2) Exclusion from the debates. Maxime Bernier was terrible at defending his positions in 2019 and having to on a national debate stage definitely hurt him (he lost his re-election bid) and his party as a whole in a way that caused most of its supporters to abandon it for the Conservative Party when it came time to actually vote. I'm actually kind of with you on the merits of including the People's Party leader in these debates for that reason. Exclusion from the debates has allowed the PPC to claim social cancellation and persecution instead of having to defend their unpopular "populist" positions, which they're terrible at doing. The BQ isn't really a good comparison here considering that they only contest in Quebec for obvious reasons and currently hold 32 seats in the federal parliament, which is out of Quebec's 78 total for perspective, while the People's Party of Canada is obviously supported pretty exclusively in a different country (Canada) wherein their support is spread out far more thinly across the much larger space they actually contest. However, in terms of popular support, you're right in that it's tough to explain the inclusion of Annamie Paul of the Green Party in these debates while PPC, which currently polls about twice as well, enjoys no representation. (Paul is proving to be no Elizabeth May and her pick as the new Green leader expresses a recent shift into unpopular wokeness territory that runs parallel to the New Democratic Party's analogous, and analogously unpopular, shift toward concerning itself only with the opinions the youth. To this end, the Greens so far are so far only polling about half as well as in the 2019 election.)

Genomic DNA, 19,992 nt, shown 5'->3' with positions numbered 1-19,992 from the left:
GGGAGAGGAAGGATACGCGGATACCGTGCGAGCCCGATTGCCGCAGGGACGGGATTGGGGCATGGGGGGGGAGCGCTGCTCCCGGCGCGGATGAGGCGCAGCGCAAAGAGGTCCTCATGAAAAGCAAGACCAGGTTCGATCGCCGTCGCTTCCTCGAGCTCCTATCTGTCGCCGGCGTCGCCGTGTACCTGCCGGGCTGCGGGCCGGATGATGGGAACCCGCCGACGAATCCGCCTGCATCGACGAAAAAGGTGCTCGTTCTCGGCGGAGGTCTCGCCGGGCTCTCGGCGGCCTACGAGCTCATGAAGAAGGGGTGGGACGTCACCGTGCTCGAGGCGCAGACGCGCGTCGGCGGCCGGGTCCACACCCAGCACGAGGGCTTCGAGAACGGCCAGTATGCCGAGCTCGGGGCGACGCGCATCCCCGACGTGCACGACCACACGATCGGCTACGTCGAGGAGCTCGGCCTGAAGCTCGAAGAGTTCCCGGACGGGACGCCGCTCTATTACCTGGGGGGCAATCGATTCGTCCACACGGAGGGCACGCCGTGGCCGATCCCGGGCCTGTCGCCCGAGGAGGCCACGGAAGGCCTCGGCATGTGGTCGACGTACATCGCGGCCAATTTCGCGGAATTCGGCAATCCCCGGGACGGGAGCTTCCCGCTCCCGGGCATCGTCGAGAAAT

As to my characterization of Bernier's debate style, I linked to the 2019 debate I was referencing in my previous post, so you can judge for yourself. It's impossible not to notice how much time allotted to other leaders he manages to absorb through constant interruptions and trying to talk over other people. I believe normal people found his disproportionate aggressiveness off-putting. I know I sure did. He was just a Trump-like person who behaved like his American idol.
I mostly agree except for : "the governing Coalition Avenir Quebec = the Conservatives"